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White House Goes Solar, After All

The White House’s decision to install solar panels will give a boost to 10/10/10, this weekend’s global work party in support of climate solutions.

Put Solar On It, photo courtesy of 350.org

Bill McKibben and a group of activists located one of the solar panels that graced the White House roof during the Carter Administration and returned it, asking the Obama White House to again go solar. They were turned down, only to have the White House change its mind weeks later.

Photo courtesy of 350.org

Looking back a few weeks, we were bitterly disappointed when the White House failed to act on our request that they put solar panels back on the roof.

But in truth, I'm almost happy that they waited. Today's announcement that the Obamas will be taking their showers and cooking their breakfast courtesy of the sun could not have come at a better moment. We're four days away from the start of the weekend's giant Global Work Party, and this is the perfect example of everything that we've been talking about for almost a year: It demonstrates the power of individual actions to carry political impact.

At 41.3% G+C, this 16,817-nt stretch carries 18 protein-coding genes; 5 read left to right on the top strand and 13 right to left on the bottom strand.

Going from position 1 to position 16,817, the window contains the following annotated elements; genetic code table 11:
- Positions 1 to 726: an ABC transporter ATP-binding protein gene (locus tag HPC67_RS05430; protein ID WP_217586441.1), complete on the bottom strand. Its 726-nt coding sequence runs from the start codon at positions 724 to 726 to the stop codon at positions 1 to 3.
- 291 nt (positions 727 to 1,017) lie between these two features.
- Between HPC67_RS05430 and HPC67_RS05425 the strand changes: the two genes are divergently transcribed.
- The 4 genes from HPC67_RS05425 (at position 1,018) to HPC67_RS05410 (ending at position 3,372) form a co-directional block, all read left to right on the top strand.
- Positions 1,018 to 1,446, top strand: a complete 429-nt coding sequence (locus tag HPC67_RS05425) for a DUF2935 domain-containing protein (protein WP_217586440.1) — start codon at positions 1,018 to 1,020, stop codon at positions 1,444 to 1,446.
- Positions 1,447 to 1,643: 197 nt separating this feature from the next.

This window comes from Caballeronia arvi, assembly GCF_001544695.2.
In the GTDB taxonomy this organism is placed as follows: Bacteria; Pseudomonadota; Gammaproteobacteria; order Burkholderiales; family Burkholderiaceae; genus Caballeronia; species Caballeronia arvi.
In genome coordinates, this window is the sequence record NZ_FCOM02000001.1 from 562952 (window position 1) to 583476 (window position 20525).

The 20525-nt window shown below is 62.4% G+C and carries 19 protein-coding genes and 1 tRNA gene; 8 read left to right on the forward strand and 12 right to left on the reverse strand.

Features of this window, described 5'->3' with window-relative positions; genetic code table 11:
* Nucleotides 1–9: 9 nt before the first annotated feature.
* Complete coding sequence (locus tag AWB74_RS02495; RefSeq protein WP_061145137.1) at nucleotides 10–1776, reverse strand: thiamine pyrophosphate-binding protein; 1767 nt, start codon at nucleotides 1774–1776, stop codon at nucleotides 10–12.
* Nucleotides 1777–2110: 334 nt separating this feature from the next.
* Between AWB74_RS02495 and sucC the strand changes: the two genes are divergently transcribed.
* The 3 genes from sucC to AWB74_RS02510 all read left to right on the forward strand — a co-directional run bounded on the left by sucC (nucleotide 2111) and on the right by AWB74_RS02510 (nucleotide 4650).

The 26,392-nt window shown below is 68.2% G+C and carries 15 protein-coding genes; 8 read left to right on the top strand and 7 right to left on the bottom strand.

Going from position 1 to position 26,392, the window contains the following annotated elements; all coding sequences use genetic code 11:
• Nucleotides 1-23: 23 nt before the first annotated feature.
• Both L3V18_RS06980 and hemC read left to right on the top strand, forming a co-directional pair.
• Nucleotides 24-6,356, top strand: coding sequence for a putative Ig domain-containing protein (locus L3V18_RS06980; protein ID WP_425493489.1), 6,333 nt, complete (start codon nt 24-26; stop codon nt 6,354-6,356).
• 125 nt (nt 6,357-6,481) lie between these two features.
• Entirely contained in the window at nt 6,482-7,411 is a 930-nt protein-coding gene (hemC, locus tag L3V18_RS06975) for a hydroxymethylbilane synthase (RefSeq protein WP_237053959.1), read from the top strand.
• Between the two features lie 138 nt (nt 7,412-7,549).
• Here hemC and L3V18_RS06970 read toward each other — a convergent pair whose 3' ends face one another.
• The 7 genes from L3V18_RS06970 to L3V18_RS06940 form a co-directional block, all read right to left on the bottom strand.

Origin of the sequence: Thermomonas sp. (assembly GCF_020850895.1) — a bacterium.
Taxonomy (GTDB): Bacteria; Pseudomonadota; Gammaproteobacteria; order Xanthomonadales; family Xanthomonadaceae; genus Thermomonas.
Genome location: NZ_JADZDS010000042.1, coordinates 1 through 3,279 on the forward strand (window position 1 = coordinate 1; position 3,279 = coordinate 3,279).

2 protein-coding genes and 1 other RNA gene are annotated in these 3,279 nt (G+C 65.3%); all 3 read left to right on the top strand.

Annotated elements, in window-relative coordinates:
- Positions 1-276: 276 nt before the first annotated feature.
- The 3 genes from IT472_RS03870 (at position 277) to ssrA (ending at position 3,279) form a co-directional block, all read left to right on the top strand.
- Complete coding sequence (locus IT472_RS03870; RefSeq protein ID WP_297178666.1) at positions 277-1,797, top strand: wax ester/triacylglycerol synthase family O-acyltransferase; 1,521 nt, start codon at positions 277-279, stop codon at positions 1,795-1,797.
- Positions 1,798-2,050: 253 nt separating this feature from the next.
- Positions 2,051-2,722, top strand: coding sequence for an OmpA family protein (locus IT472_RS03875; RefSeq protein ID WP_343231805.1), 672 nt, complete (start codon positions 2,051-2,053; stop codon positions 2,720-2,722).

People get that. It's why this weekend's big day of work is looking to be even bigger than last year's rally, which CNN called "the most widespread day of political action in the planet's history." As of this morning, we had 6,227 actions in 185 countries. If you know folks in Eritrea, Equatorial Guinea, or East Timor, encourage them to round the total out (We've pretty much given up on North Korea). It's going to be an amazing day—sumo wrestlers riding bikes in Tokyo, Filipinos replanting mangrove forests, and the president of the Maldives putting up his solar panel.

Would we rather have comprehensive climate legislation? We would—which is why, on Sunday, people will put down their hammers and shovels, pick up their cellphones, and in all those countries call their presidents, prime ministers, Politburos to say: 'I'm getting to work, what about you?'

And when they call the White House, they'll be able to add: 'Thanks for making a real start."

Last year's mobilization involved more than 5,200 events in 181 of the world's countries. Check out this video:


Bill McKibben is founder of 350.org and the author, most recently, of Eaarth: Making a Life on a Tough New Planet. He’s a scholar in residence at Middlebury College.

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